A hero cop accidentally leads his team into a trap from which he is the only survivor. Drowning his guilt in booze, he is eventually assigned a new younger partner who turns out to have his own secrets.
A 19th century Western. Chon Wang is a clumsy Imperial Guard to the Emperor of China. When Princess Pei Pei is kidnapped from the Forbidden City, Wang feels personally responsible and insists on joining the guards sent to rescue the Princess, who has been whisked away to the United States. In Nevada and hot on the trail of the kidnappers, Wang is separated from the group and soon finds himself an unlikely partner with Roy O'Bannon, a small time robber with delusions of grandeur. Together, the two forge onto one misadventure after another. Written by
The English translation of the drinking game song is: One crab with eight feet, painted horns - what a big crab./ Blinking eyes, shrinking head,/ crawling, crawling everywhere./ Two and Two, who should drink?/ Three and three, who drink first?/ Five and Five, who should drink?/ Two and two, you drink first. See more »
When Wang says, "The sun rises in the east, blah, blah, blah," O'Bannon's left arm changes from pointing at Wang to being in the tub in the next shot, and then in the next shot his arms and shoulders are further out again. See more »
Excellent "buddy" team that rivals that of Gibson & Glover
Perhaps that statement is a bit of an exaggeration, but perhaps I'm on to something.
The obvious natural and easy chemistry between Jackie Chan and Owen Wilson went a long way towards endearing this work into my collection. As a solid fan of Chan's work, I have a modest (in comparison to hard-core fans) collection of his works. In consideration, I have to say that...while this attempt, like his other American attempts, does not exhibit enough of that marvelous comedic fighting style we all know and love, Shanghai Noon is genuinely enchanting, action packed, earnest, and entertaining.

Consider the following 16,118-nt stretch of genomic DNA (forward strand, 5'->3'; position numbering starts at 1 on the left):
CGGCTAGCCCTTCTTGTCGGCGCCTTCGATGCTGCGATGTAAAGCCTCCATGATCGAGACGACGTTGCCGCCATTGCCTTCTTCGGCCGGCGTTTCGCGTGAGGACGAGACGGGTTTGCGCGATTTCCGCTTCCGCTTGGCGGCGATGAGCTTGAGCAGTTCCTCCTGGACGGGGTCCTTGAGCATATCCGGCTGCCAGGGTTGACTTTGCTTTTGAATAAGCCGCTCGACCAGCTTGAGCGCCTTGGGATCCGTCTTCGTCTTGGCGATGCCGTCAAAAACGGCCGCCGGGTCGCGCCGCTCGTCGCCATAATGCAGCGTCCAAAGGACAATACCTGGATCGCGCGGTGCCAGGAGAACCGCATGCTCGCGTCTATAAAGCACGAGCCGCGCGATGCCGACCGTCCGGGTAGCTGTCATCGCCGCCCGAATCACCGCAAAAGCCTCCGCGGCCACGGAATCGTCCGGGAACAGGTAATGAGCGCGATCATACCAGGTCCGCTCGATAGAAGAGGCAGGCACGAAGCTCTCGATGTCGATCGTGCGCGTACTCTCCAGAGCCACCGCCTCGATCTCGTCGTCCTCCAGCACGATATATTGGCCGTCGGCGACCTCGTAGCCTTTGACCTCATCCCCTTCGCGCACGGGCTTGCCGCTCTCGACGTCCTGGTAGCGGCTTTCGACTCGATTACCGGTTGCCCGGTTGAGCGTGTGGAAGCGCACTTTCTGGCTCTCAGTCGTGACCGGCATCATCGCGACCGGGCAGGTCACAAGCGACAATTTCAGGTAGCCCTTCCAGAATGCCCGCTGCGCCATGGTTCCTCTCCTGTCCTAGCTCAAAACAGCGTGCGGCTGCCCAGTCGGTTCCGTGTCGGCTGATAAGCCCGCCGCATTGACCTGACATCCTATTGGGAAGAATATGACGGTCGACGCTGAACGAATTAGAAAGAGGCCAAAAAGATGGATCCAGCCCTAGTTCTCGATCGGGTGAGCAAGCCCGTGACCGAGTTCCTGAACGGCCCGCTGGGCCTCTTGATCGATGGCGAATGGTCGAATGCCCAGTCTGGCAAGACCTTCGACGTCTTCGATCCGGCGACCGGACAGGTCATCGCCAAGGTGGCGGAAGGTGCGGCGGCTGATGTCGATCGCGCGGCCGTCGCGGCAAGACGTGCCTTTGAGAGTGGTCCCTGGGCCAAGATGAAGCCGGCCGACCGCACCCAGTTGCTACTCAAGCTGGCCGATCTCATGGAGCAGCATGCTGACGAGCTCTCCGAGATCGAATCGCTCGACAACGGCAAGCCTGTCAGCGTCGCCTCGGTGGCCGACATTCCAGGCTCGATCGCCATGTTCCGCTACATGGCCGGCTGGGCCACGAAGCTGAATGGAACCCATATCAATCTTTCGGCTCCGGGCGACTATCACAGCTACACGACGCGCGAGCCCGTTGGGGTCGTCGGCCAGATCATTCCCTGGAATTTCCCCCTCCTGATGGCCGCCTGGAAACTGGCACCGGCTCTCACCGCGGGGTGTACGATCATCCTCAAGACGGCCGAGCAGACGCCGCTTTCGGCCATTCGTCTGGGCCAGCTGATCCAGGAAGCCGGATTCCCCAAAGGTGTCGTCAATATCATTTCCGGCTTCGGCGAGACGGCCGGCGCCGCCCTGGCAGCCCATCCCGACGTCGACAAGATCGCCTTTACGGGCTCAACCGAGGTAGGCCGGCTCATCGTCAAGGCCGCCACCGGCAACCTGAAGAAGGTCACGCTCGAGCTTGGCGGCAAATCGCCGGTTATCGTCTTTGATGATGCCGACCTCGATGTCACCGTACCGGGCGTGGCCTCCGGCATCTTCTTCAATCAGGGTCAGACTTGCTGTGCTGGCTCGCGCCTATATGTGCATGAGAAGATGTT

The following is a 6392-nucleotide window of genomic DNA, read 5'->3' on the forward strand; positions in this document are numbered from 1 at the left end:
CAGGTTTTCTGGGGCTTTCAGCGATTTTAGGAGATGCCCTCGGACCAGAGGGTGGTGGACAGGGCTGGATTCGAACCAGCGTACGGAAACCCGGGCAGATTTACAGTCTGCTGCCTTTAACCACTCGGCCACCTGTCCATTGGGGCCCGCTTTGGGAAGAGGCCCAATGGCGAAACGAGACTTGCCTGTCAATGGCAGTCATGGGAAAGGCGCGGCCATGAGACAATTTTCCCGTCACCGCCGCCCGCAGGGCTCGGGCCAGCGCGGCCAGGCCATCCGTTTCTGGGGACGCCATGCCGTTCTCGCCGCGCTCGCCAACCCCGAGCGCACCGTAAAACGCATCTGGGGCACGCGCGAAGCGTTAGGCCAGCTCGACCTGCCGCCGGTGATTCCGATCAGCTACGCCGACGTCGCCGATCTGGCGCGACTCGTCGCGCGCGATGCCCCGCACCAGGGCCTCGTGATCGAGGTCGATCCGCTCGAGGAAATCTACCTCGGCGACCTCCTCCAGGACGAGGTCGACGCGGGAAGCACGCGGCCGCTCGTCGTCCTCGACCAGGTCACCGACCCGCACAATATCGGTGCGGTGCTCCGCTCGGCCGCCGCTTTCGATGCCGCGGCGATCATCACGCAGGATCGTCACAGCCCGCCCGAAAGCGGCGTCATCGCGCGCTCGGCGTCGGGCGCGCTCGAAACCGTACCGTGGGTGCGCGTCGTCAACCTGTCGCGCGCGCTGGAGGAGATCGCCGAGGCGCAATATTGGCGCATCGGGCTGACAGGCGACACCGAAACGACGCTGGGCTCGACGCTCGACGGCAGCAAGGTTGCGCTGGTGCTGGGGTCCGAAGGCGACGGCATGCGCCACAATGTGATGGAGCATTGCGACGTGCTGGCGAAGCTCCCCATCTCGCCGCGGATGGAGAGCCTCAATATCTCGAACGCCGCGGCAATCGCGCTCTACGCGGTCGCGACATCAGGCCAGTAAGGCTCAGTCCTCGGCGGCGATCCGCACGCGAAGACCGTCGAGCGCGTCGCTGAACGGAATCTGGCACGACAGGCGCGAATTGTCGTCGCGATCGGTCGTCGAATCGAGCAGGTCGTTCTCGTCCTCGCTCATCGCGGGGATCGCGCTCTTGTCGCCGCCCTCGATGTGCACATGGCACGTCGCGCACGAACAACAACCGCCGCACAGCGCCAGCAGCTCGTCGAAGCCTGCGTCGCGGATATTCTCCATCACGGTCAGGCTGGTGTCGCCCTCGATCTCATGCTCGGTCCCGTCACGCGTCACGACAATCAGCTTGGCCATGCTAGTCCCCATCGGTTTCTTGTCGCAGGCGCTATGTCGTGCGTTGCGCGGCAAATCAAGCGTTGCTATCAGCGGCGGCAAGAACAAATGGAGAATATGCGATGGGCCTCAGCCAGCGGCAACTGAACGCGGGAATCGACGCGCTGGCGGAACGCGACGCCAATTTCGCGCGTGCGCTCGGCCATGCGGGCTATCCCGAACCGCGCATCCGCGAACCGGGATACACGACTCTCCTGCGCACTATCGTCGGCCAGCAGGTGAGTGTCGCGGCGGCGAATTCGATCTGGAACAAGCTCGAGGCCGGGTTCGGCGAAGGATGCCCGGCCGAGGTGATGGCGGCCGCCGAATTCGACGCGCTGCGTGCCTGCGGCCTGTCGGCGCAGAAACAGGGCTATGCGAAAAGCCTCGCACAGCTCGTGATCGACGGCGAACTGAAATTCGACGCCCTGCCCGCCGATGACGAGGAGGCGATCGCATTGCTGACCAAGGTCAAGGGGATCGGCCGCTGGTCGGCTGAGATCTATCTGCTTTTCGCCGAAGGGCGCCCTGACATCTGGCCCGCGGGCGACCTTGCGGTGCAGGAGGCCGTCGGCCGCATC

Owen Wilson is a natural talent. He brings an honesty to his otherwise shifty personae in everything he does. Frankly, I'm surprised at some of the places he has succeeded in making this work for him. He is a true comedic force on the big screen.
This work is a rival to other comedy/action teams, and bears a serious viewing, as I feel it is comparable to my second favorite comedy western, "Cat Ballou." In case you're interested, "Blazing Saddles" is my first.
If you enjoyed this, I highly recommend the following:
Jackie Chan: Mr. Nice Guy, Rumble in the Bronx, and Around the World in 80 Days (2004)
Owen Wilson: Anaconda, The Haunting (1999), and the Big Bounce.
It rates an 8.2/10 from...
the Fiend :.
10 of 17 people found this review helpful.
Was this review helpful to you?